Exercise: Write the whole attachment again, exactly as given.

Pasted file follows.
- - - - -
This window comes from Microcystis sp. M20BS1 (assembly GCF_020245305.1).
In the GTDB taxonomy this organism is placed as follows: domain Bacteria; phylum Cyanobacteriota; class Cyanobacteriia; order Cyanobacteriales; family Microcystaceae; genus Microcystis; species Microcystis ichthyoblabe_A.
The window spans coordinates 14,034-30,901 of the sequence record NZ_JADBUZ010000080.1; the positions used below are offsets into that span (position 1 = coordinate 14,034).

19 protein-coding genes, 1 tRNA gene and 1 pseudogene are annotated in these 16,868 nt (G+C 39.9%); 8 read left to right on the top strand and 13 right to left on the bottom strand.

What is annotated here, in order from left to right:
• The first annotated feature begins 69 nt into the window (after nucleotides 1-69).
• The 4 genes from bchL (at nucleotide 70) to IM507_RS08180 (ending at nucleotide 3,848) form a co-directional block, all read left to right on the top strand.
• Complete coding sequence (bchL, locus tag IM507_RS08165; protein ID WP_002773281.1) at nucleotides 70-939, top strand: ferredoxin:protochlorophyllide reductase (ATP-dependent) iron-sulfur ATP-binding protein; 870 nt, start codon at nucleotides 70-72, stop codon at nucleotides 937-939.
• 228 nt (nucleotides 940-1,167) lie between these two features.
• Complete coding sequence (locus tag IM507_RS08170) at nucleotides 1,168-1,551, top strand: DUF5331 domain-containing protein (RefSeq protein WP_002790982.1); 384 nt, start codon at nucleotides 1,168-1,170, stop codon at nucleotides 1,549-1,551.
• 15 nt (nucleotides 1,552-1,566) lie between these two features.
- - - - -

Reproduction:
This window comes from Microcystis sp. M20BS1 (assembly GCF_020245305.1).
In the GTDB taxonomy this organism is placed as follows: domain Bacteria; phylum Cyanobacteriota; class Cyanobacteriia; order Cyanobacteriales; family Microcystaceae; genus Microcystis; species Microcystis ichthyoblabe_A.
The window spans coordinates 14,034-30,901 of the sequence record NZ_JADBUZ010000080.1; the positions used below are offsets into that span (position 1 = coordinate 14,034).

19 protein-coding genes, 1 tRNA gene and 1 pseudogene are annotated in these 16,868 nt (G+C 39.9%); 8 read left to right on the top strand and 13 right to left on the bottom strand.

What is annotated here, in order from left to right:
• The first annotated feature begins 69 nt into the window (after nucleotides 1-69).
• The 4 genes from bchL (at nucleotide 70) to IM507_RS08180 (ending at nucleotide 3,848) form a co-directional block, all read left to right on the top strand.
• Complete coding sequence (bchL, locus tag IM507_RS08165; protein ID WP_002773281.1) at nucleotides 70-939, top strand: ferredoxin:protochlorophyllide reductase (ATP-dependent) iron-sulfur ATP-binding protein; 870 nt, start codon at nucleotides 70-72, stop codon at nucleotides 937-939.
• 228 nt (nucleotides 940-1,167) lie between these two features.
• Complete coding sequence (locus tag IM507_RS08170) at nucleotides 1,168-1,551, top strand: DUF5331 domain-containing protein (RefSeq protein WP_002790982.1); 384 nt, start codon at nucleotides 1,168-1,170, stop codon at nucleotides 1,549-1,551.
• 15 nt (nucleotides 1,552-1,566) lie between these two features.